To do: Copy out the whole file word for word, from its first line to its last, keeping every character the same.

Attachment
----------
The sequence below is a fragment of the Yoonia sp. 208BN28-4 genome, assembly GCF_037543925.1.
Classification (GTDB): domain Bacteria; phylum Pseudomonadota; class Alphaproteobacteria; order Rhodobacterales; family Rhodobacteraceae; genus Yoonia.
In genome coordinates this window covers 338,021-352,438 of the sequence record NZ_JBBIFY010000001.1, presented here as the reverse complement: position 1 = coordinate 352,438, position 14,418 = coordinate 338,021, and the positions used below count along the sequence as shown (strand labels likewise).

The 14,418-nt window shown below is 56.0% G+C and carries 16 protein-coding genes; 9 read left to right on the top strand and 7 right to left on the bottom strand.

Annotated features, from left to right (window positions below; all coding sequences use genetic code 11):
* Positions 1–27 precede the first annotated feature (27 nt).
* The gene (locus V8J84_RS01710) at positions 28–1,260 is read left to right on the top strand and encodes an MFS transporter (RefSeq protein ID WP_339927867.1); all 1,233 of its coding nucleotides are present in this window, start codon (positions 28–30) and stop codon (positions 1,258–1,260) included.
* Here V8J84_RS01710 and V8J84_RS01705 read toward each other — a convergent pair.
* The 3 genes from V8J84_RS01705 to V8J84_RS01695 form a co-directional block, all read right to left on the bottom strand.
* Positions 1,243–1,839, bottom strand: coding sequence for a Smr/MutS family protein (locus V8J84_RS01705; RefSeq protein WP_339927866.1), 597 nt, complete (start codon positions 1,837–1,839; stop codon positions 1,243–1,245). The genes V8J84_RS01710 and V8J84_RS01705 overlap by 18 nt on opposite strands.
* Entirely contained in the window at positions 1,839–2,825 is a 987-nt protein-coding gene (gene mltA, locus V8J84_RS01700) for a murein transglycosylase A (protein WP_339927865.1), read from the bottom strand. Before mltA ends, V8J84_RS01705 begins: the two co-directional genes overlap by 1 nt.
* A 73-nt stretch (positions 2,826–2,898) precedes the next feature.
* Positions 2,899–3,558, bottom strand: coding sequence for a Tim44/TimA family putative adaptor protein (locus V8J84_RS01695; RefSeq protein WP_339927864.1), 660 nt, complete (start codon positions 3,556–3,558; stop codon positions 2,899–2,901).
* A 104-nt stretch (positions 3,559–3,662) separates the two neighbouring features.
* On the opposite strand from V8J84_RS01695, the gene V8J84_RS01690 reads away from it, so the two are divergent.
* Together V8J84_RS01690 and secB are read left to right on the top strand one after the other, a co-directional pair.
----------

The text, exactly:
The sequence below is a fragment of the Yoonia sp. 208BN28-4 genome, assembly GCF_037543925.1.
Classification (GTDB): domain Bacteria; phylum Pseudomonadota; class Alphaproteobacteria; order Rhodobacterales; family Rhodobacteraceae; genus Yoonia.
In genome coordinates this window covers 338,021-352,438 of the sequence record NZ_JBBIFY010000001.1, presented here as the reverse complement: position 1 = coordinate 352,438, position 14,418 = coordinate 338,021, and the positions used below count along the sequence as shown (strand labels likewise).

The 14,418-nt window shown below is 56.0% G+C and carries 16 protein-coding genes; 9 read left to right on the top strand and 7 right to left on the bottom strand.

Annotated features, from left to right (window positions below; all coding sequences use genetic code 11):
* Positions 1–27 precede the first annotated feature (27 nt).
* The gene (locus V8J84_RS01710) at positions 28–1,260 is read left to right on the top strand and encodes an MFS transporter (RefSeq protein ID WP_339927867.1); all 1,233 of its coding nucleotides are present in this window, start codon (positions 28–30) and stop codon (positions 1,258–1,260) included.
* Here V8J84_RS01710 and V8J84_RS01705 read toward each other — a convergent pair.
* The 3 genes from V8J84_RS01705 to V8J84_RS01695 form a co-directional block, all read right to left on the bottom strand.
* Positions 1,243–1,839, bottom strand: coding sequence for a Smr/MutS family protein (locus V8J84_RS01705; RefSeq protein WP_339927866.1), 597 nt, complete (start codon positions 1,837–1,839; stop codon positions 1,243–1,245). The genes V8J84_RS01710 and V8J84_RS01705 overlap by 18 nt on opposite strands.
* Entirely contained in the window at positions 1,839–2,825 is a 987-nt protein-coding gene (gene mltA, locus V8J84_RS01700) for a murein transglycosylase A (protein WP_339927865.1), read from the bottom strand. Before mltA ends, V8J84_RS01705 begins: the two co-directional genes overlap by 1 nt.
* A 73-nt stretch (positions 2,826–2,898) precedes the next feature.
* Positions 2,899–3,558, bottom strand: coding sequence for a Tim44/TimA family putative adaptor protein (locus V8J84_RS01695; RefSeq protein WP_339927864.1), 660 nt, complete (start codon positions 3,556–3,558; stop codon positions 2,899–2,901).
* A 104-nt stretch (positions 3,559–3,662) separates the two neighbouring features.
* On the opposite strand from V8J84_RS01695, the gene V8J84_RS01690 reads away from it, so the two are divergent.
* Together V8J84_RS01690 and secB are read left to right on the top strand one after the other, a co-directional pair.